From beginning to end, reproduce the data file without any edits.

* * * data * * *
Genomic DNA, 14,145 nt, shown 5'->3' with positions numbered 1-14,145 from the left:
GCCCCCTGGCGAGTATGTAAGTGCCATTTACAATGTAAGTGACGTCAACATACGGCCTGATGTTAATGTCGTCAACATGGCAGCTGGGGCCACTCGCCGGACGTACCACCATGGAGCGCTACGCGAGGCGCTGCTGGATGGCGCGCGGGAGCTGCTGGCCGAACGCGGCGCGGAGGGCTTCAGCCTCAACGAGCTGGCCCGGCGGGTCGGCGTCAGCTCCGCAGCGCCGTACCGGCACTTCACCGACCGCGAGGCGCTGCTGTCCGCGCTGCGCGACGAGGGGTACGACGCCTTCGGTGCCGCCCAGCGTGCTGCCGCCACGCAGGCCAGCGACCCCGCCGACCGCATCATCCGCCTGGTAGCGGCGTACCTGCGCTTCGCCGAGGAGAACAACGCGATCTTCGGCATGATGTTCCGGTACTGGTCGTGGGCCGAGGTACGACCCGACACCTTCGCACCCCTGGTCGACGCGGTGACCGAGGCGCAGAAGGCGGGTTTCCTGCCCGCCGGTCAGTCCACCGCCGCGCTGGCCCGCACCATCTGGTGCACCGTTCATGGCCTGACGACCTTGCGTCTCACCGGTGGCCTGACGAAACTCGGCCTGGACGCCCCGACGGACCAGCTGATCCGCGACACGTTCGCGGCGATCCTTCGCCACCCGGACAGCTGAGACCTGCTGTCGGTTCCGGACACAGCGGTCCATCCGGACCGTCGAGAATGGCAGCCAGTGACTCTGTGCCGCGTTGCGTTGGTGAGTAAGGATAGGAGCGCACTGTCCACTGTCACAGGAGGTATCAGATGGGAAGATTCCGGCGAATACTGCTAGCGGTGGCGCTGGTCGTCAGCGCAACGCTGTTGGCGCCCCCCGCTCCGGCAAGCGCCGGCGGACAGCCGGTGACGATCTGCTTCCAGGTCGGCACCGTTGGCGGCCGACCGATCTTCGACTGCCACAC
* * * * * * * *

Genomic DNA, 14,145 nt, shown 5'->3' with positions numbered 1-14,145 from the left:
GCCCCCTGGCGAGTATGTAAGTGCCATTTACAATGTAAGTGACGTCAACATACGGCCTGATGTTAATGTCGTCAACATGGCAGCTGGGGCCACTCGCCGGACGTACCACCATGGAGCGCTACGCGAGGCGCTGCTGGATGGCGCGCGGGAGCTGCTGGCCGAACGCGGCGCGGAGGGCTTCAGCCTCAACGAGCTGGCCCGGCGGGTCGGCGTCAGCTCCGCAGCGCCGTACCGGCACTTCACCGACCGCGAGGCGCTGCTGTCCGCGCTGCGCGACGAGGGGTACGACGCCTTCGGTGCCGCCCAGCGTGCTGCCGCCACGCAGGCCAGCGACCCCGCCGACCGCATCATCCGCCTGGTAGCGGCGTACCTGCGCTTCGCCGAGGAGAACAACGCGATCTTCGGCATGATGTTCCGGTACTGGTCGTGGGCCGAGGTACGACCCGACACCTTCGCACCCCTGGTCGACGCGGTGACCGAGGCGCAGAAGGCGGGTTTCCTGCCCGCCGGTCAGTCCACCGCCGCGCTGGCCCGCACCATCTGGTGCACCGTTCATGGCCTGACGACCTTGCGTCTCACCGGTGGCCTGACGAAACTCGGCCTGGACGCCCCGACGGACCAGCTGATCCGCGACACGTTCGCGGCGATCCTTCGCCACCCGGACAGCTGAGACCTGCTGTCGGTTCCGGACACAGCGGTCCATCCGGACCGTCGAGAATGGCAGCCAGTGACTCTGTGCCGCGTTGCGTTGGTGAGTAAGGATAGGAGCGCACTGTCCACTGTCACAGGAGGTATCAGATGGGAAGATTCCGGCGAATACTGCTAGCGGTGGCGCTGGTCGTCAGCGCAACGCTGTTGGCGCCCCCCGCTCCGGCAAGCGCCGGCGGACAGCCGGTGACGATCTGCTTCCAGGTCGGCACCGTTGGCGGCCGACCGATCTTCGACTGCCACAC